My impression is that pre-Meds are more serious, generally speaking than pre- AMS. They’re more careers focused than the AMS students who are training to be lab techs and also training to be technicians. What I don’t know is where the pre-meds get that from. […] But there seems to be that dichotomy there.
Breandan (EFL teacher)
Most of the pre-AMS students don’t know or understand what Allied Medical Sciences is and don’t know what career they are going to join. Most of them join the programme without having clear pictures about the discipline. It is probably much clear for the pre-medicine students because the medicine itself as discipline is much clearer. These students know that they are going to study medicine and they are going to be doctors and they can figure out what they need to do prepare themselves to becoming medicine students.
Alroy (EFL teacher)
These quotes above show the held views that some EFL teachers had about students in the pre-med groups. They viewed pre-med students as very serious, career-focussed, interested, smart students who were always well-informed about their learning. What is interesting here is that some teachers related such positive characteristics that were associated with pre-med students to the discipline itself and that becoming a physician has clear process that students should follow. In addition, this realization and the positive views that most EFL teachers had about the pre-med students made them feel able to achieve higher goals as suggested in the quote below:
The pre-med guys did show interests in understanding the objective of their learning and what they need to do; the pre-AMS honestly didn’t. Generally speaking the pre-med -many of them- think they’re smarter than they actually are. And because of that it’s important to gain their trust […]. In pre-med it’s important to get them understand the goal right away so that they can focus on the goal.
Coilin (EFL teacher)
This quote shows how identity play role in help students to have better self-esteem which can influence their achievement. This teacher knew that the some students in pre- med were not as smart as they may come across but it is that the group to which they were assigned with had a positive influence on the way he viewed these students. Students in the pre-med groups were aware of such positive views held by the EFL teachers. This made them tried all the time to rise up to the challenge and push their learning boundaries beyond their comfort zone so they were able to maintain the image of being high achievers.
Once I knew that I was going to study medicine, my entire attitude to study has changed. I always want to learn about almost everything; it has nothing to do with maintaining my status as one of the best student in the class but it is about maintaining the status of being prospective medicine student; and that requires hard work.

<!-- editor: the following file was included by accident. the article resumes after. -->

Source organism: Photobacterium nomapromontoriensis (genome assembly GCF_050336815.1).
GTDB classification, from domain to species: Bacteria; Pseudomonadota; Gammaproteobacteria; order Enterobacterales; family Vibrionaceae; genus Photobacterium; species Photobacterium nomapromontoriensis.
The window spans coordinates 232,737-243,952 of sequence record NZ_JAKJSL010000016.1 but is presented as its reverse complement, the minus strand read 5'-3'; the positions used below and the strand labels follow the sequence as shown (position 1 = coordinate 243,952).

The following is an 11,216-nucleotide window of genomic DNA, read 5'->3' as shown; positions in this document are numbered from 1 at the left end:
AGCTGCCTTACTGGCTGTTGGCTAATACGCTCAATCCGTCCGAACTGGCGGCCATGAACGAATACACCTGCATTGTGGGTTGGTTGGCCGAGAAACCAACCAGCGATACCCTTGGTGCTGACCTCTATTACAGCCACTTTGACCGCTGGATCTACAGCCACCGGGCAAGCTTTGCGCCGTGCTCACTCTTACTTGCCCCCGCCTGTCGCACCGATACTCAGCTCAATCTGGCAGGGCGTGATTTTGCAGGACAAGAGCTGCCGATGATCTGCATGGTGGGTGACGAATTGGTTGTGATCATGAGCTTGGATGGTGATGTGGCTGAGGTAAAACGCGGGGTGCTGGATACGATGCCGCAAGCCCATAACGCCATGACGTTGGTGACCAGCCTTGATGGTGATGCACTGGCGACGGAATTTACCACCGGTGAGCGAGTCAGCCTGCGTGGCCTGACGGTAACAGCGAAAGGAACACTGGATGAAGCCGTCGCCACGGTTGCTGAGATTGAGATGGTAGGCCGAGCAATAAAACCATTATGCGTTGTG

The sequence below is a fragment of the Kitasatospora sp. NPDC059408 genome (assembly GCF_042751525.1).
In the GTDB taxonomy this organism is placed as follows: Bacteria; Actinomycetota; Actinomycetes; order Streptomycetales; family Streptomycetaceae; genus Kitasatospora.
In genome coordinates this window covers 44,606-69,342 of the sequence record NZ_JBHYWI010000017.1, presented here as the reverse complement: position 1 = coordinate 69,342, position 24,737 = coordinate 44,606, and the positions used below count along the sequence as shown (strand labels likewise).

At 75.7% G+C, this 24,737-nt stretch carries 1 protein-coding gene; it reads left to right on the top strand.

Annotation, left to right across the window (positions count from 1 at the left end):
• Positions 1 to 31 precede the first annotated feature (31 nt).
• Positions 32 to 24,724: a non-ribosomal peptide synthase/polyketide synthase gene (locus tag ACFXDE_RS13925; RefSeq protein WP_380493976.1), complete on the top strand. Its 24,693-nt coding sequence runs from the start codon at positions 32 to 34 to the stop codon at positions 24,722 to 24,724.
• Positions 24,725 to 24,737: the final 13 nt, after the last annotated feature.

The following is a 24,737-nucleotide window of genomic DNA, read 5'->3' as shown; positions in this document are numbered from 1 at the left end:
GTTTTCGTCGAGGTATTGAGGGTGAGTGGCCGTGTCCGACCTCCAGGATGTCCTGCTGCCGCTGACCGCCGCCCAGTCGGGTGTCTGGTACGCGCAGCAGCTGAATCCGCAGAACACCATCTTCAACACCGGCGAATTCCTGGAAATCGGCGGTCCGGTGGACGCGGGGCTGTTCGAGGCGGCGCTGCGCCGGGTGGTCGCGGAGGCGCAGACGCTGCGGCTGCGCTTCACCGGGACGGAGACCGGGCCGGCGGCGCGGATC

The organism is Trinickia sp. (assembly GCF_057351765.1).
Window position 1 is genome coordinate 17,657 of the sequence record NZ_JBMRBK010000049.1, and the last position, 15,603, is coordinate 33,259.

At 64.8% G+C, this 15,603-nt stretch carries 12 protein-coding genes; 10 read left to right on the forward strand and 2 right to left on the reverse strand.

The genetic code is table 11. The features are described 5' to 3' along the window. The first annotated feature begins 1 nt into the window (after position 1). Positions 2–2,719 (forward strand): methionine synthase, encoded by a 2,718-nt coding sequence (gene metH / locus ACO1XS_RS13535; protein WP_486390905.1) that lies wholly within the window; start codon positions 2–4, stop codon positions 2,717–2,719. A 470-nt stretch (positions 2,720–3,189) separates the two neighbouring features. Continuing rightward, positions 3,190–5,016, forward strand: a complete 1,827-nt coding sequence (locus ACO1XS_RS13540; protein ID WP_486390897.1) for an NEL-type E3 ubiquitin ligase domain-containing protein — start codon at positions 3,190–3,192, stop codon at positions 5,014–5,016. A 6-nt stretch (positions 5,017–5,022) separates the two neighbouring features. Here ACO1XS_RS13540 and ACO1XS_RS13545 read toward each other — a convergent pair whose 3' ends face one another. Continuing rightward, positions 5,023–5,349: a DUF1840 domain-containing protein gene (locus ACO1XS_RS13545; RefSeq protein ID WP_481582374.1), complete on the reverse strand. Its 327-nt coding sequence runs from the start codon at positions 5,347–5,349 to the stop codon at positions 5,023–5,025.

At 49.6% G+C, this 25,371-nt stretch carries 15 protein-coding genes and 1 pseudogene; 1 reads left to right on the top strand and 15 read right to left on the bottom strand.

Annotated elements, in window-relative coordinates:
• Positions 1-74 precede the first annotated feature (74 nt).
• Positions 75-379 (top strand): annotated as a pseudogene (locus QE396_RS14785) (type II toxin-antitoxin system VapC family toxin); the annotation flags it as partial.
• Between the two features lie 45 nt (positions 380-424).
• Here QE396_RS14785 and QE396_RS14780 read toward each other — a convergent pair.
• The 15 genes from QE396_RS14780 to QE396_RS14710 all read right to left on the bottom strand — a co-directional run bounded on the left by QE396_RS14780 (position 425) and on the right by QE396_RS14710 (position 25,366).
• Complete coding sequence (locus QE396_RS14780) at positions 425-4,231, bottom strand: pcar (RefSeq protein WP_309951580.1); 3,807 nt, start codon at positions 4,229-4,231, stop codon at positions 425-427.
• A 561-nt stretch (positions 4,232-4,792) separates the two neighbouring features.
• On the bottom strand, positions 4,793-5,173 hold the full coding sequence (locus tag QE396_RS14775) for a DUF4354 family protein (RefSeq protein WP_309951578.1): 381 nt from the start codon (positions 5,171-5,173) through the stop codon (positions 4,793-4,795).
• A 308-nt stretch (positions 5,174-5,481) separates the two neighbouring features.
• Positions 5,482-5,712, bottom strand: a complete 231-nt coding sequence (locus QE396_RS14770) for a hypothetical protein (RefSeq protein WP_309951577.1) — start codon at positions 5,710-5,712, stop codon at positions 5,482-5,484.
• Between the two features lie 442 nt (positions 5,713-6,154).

Malik (pre-med Student)
On the other hand, students in pre-AMS groups felt different to their counterparts in pre-med groups from the first day in the EFL programme. They were treated as less intelligent and different in a negative way.
we have always been compared with students in pre-medicine groups in negative ways. The teachers used to ask us why we weren’t like the pre-medicine students. They used to say that whenever they used to ask question in the pre-medicine groups may students used to jump to answer it; and why we were like that; only few of us were always participating and the others weren’t. Teachers always used to emphasise these differences and –to be honest- that was de-motivating.
Yusuf (pre-AMS Student)
This realization of being different that was stemmed from being associated with pre-AMS seemed to influence the students learning in a negative way. It appeared to have caused them to doubt their motivations and lower their self-esteem; and thus impact negatively on their participations in the classroom. Khalid, a pre-AMS student, commented on the negative impact such teachers’ held views had on him by saying:
…when someone treats you that like a donkey [not smart] everyday surely that would affect your ability at some point
Khalid (pre-AMS Student)
These teachers’ negative views were not only reported by the students, but were expressed by some EFL teachers in the programme as it can be observed from the quotes of the EFL teachers, Alroy and Breandan, above. In those quotes pre-AMS students were depicted as inferior to pre-med students, less serious, less career-focussed, less interested, and ‘intellectually inferior’ who did not have a say about their learning. This depiction can be seen clearly in the quote below when a teacher was talking about students in pre-AMS groups: